Evaluating effects of D614G and P681R/H mutations on SARS-CoV-2 VOCs

In a recent study posted to the Research Square preprint* server, researchers evaluate how the D614G and P681H mutations alter the attributes of the severe acute respiratory syndrome coronavirus 2 (SARS-CoV-2) D614G strain, as well as the Alpha, Delta, and Omicron variants of concern (VOCs).

Study: SARS-CoV-2 variants’-Alpha, Delta, and Omicron D614G and P681R/H mutations impact virus entry, fusion, and infectivity. Image Credit: FOTOGRIN / Shutterstock.com


With a mutation rate of approximately 1.1 × 10-3 substitutions/site/year, several SARS-CoV-2 VOCs have emerged that are highly infectious and transmissible. While the Alpha and Delta variants resulted in the second and third coronavirus disease 2019 (COVID-19) pandemic waves, respectively, most recently, in November 2021, the SARS-CoV-2 variant Omicron variant emerged in South Africa and subsequently led to the fourth pandemic wave around the world.

The SARS-CoV-2 D614G strain observed in May 2020 consists of a single mutation and was highly infectious. Although D614G infection resulted in a high viral load in the upper respiratory tract, its infection did not significantly alter disease severity as compared to the ancestral SARS-CoV-2 Wuhan-1 strain.

The first SARS-CoV-2 VOC to be identified was the Alpha variant, which also had the D614G mutation and a cleavage site mutation P681H. Comparatively, the SARS-CoV-2 Delta variant also had D614G and P681R mutations in the spike (S) domain.

The recently identified Omicron VOC harbors the D614G and P681H mutations, as well as a mutated S proline 681 to histidine instead of arginine, which was also observed in the Delta variant.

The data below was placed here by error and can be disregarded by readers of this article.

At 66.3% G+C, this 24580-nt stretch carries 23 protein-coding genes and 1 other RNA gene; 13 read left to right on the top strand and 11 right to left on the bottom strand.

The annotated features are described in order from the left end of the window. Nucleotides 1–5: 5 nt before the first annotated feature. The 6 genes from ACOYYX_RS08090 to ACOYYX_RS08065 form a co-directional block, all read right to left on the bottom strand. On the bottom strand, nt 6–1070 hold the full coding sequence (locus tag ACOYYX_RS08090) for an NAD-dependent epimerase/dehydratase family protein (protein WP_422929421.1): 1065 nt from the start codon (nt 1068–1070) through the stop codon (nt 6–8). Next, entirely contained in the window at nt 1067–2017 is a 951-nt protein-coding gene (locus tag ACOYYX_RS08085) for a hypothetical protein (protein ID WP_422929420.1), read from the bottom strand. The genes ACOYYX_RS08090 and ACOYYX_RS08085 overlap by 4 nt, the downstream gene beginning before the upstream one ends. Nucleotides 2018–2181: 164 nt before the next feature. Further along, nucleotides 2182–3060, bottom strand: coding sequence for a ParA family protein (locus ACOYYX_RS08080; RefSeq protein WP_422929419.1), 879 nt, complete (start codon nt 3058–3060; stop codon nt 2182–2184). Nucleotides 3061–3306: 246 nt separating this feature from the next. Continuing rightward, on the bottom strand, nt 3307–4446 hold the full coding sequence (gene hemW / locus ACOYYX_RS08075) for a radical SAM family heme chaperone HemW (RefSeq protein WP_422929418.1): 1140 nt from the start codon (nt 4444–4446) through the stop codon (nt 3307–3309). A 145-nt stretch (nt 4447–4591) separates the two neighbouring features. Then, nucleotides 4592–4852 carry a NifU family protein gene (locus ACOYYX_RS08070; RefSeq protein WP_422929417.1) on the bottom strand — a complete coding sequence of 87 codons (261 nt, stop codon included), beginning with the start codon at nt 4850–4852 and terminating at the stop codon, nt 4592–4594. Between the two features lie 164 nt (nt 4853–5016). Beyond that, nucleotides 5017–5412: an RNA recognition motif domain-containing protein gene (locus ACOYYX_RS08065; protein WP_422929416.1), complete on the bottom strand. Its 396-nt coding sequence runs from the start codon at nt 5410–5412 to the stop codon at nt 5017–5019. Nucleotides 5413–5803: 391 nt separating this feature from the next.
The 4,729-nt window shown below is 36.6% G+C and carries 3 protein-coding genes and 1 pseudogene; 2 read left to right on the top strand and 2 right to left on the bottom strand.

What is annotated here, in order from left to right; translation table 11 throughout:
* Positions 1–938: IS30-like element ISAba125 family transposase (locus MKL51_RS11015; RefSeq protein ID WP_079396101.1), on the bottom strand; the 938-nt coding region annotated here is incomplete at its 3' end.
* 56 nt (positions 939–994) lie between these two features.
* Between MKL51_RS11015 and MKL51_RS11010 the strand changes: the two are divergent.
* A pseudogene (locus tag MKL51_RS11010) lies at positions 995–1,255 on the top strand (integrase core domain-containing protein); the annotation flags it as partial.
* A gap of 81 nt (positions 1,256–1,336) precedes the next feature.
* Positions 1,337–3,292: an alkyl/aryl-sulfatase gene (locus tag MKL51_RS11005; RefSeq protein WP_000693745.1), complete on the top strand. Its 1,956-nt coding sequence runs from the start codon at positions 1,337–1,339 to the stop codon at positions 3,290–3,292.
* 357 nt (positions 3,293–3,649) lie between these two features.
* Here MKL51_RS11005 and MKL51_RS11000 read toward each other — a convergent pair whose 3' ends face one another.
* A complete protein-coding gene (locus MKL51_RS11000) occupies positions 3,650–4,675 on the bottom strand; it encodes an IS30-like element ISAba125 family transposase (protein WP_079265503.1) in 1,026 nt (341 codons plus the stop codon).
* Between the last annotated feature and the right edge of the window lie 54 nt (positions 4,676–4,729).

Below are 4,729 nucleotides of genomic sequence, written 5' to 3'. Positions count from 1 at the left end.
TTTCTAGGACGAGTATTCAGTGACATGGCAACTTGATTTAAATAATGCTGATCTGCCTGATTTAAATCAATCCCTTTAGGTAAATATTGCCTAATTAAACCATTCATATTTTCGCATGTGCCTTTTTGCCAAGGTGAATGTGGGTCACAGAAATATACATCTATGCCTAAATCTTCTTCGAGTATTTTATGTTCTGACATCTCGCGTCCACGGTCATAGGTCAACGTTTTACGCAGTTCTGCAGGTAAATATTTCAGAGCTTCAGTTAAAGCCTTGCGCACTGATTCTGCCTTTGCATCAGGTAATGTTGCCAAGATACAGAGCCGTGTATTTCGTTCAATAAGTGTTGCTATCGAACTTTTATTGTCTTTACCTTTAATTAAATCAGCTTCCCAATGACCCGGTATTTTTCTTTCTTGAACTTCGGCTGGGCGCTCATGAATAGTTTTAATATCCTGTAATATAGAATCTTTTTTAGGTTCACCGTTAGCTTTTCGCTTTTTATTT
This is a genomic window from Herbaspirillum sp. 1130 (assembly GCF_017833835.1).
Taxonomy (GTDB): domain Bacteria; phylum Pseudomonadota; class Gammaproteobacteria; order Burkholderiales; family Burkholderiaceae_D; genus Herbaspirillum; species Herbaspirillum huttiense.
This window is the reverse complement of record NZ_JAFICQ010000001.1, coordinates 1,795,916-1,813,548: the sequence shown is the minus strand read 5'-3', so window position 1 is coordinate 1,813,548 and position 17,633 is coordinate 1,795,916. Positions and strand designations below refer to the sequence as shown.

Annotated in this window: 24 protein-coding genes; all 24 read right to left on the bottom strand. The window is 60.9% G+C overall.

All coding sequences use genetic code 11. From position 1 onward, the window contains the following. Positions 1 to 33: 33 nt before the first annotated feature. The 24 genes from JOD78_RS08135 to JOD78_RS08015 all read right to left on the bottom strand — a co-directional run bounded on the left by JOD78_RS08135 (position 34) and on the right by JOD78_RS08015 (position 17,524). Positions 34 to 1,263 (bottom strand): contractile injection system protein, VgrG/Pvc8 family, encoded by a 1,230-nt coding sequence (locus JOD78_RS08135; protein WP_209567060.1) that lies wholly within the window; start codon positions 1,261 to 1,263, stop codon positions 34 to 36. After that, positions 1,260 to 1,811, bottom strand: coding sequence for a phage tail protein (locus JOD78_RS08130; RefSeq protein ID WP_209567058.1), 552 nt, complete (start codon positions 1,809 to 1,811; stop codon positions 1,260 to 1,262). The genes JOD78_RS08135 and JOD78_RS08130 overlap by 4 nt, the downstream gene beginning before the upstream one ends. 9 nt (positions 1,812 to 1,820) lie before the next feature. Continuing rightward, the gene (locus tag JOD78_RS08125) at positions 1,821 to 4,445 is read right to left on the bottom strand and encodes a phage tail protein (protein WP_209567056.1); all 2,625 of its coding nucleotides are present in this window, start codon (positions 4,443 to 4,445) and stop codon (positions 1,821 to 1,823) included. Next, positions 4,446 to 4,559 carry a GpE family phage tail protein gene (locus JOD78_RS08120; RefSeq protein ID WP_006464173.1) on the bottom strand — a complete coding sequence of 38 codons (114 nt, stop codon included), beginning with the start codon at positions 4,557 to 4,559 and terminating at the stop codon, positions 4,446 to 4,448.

There remains a limited amount of studies that have evaluated the impact of D614G and P681H/R mutations on the traits of VOCs. However, it is crucial to understand the mechanisms behind the entry and fusion of emerging VOCs, especially as they provide immune escape ability to these VOCs and reduce the neutralization efficacy of current vaccines.

About the study

In the present study, researchers used the full-length wild-type ancestral Wuhan-1 S protein and subjected it to site-directed mutagenesis. To this end, the researchers synthesized the D614G, Alpha, Delta, Omicron, single P681H mutant, and D614G+P681R double mutant pseudoviruses.

The researchers prepared pseudoviruses in 293T cells containing furin-like proteases. As compared to the Delta pseudovirus, Alpha and Omicron pseudoviruses showed slower S cleavage processing in the presence of furin. All mutants were well-expressed in BHK-21 transfected cells.